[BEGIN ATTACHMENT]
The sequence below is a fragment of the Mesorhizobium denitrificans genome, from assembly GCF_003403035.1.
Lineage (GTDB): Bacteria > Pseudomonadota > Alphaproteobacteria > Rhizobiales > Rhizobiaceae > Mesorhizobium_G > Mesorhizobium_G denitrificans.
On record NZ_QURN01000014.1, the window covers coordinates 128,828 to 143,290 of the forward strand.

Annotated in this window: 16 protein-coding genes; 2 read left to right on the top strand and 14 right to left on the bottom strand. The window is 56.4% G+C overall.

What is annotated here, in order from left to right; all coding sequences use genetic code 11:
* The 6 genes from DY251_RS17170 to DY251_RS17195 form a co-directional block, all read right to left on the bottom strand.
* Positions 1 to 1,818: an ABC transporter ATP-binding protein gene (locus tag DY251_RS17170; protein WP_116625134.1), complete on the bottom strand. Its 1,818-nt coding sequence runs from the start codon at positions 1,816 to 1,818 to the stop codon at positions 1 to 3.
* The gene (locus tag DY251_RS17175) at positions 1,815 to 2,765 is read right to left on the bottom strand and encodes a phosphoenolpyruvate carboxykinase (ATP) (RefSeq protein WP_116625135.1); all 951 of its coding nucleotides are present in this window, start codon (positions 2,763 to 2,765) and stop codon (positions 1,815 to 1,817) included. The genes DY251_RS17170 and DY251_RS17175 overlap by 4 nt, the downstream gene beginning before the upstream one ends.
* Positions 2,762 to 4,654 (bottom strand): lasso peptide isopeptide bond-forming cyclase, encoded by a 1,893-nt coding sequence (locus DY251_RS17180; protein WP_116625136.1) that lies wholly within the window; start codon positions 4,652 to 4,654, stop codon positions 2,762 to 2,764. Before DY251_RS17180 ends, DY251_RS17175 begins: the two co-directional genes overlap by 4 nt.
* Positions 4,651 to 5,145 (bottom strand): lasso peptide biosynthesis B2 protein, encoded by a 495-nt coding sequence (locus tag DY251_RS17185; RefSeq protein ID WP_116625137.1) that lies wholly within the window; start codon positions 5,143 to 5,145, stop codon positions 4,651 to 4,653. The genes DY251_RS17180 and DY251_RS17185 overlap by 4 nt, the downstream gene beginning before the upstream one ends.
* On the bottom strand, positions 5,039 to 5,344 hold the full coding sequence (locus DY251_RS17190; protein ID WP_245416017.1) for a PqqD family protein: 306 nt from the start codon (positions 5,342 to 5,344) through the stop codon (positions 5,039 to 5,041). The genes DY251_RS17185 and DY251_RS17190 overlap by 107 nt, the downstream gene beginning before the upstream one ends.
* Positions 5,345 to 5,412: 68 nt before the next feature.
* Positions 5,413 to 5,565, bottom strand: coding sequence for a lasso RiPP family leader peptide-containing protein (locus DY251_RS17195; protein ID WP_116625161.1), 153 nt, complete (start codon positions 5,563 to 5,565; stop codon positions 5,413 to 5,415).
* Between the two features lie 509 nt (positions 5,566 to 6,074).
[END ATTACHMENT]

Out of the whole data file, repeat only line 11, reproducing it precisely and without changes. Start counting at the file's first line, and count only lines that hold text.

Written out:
* On the bottom strand, positions 5,039 to 5,344 hold the full coding sequence (locus DY251_RS17190; protein ID WP_245416017.1) for a PqqD family protein: 306 nt from the start codon (positions 5,342 to 5,344) through the stop codon (positions 5,039 to 5,041). The genes DY251_RS17185 and DY251_RS17190 overlap by 107 nt, the downstream gene beginning before the upstream one ends.